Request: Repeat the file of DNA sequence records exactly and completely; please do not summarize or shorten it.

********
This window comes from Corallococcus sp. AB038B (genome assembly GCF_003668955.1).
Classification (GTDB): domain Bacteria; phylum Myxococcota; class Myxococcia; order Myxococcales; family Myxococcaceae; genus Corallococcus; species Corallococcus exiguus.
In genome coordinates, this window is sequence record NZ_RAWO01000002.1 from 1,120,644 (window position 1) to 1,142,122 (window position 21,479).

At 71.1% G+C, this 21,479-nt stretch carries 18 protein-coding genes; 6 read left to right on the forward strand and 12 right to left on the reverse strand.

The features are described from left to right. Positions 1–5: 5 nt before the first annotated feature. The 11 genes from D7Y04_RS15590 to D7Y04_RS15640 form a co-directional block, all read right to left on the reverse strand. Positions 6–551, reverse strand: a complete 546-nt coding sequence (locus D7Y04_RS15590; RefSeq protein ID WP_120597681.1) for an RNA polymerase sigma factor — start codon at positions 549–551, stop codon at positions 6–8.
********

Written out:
This window comes from Corallococcus sp. AB038B (genome assembly GCF_003668955.1).
Classification (GTDB): domain Bacteria; phylum Myxococcota; class Myxococcia; order Myxococcales; family Myxococcaceae; genus Corallococcus; species Corallococcus exiguus.
In genome coordinates, this window is sequence record NZ_RAWO01000002.1 from 1,120,644 (window position 1) to 1,142,122 (window position 21,479).

At 71.1% G+C, this 21,479-nt stretch carries 18 protein-coding genes; 6 read left to right on the forward strand and 12 right to left on the reverse strand.

The features are described from left to right. Positions 1–5: 5 nt before the first annotated feature. The 11 genes from D7Y04_RS15590 to D7Y04_RS15640 form a co-directional block, all read right to left on the reverse strand. Positions 6–551, reverse strand: a complete 546-nt coding sequence (locus D7Y04_RS15590; RefSeq protein ID WP_120597681.1) for an RNA polymerase sigma factor — start codon at positions 549–551, stop codon at positions 6–8.